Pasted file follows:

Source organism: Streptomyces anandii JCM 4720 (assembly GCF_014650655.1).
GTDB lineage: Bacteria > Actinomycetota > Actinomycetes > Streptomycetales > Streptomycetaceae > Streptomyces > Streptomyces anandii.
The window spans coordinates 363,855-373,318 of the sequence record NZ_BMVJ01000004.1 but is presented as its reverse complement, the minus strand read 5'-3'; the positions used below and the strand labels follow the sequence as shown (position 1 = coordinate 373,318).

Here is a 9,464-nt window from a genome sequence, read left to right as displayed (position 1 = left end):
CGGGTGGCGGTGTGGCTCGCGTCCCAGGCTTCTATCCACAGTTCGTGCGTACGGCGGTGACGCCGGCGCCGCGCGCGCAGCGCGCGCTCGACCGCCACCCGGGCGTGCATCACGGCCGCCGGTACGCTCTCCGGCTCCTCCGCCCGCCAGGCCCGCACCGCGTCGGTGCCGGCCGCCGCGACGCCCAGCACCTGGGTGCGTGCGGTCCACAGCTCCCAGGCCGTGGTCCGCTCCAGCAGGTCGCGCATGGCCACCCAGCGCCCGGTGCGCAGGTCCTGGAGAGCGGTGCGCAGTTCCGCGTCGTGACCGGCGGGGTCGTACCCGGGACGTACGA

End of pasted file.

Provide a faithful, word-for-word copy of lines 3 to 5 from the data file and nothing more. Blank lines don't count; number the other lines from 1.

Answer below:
The window spans coordinates 363,855-373,318 of the sequence record NZ_BMVJ01000004.1 but is presented as its reverse complement, the minus strand read 5'-3'; the positions used below and the strand labels follow the sequence as shown (position 1 = coordinate 373,318).

Here is a 9,464-nt window from a genome sequence, read left to right as displayed (position 1 = left end):
CGGGTGGCGGTGTGGCTCGCGTCCCAGGCTTCTATCCACAGTTCGTGCGTACGGCGGTGACGCCGGCGCCGCGCGCGCAGCGCGCGCTCGACCGCCACCCGGGCGTGCATCACGGCCGCCGGTACGCTCTCCGGCTCCTCCGCCCGCCAGGCCCGCACCGCGTCGGTGCCGGCCGCCGCGACGCCCAGCACCTGGGTGCGTGCGGTCCACAGCTCCCAGGCCGTGGTCCGCTCCAGCAGGTCGCGCATGGCCACCCAGCGCCCGGTGCGCAGGTCCTGGAGAGCGGTGCGCAGTTCCGCGTCGTGACCGGCGGGGTCGTACCCGGGACGTACGA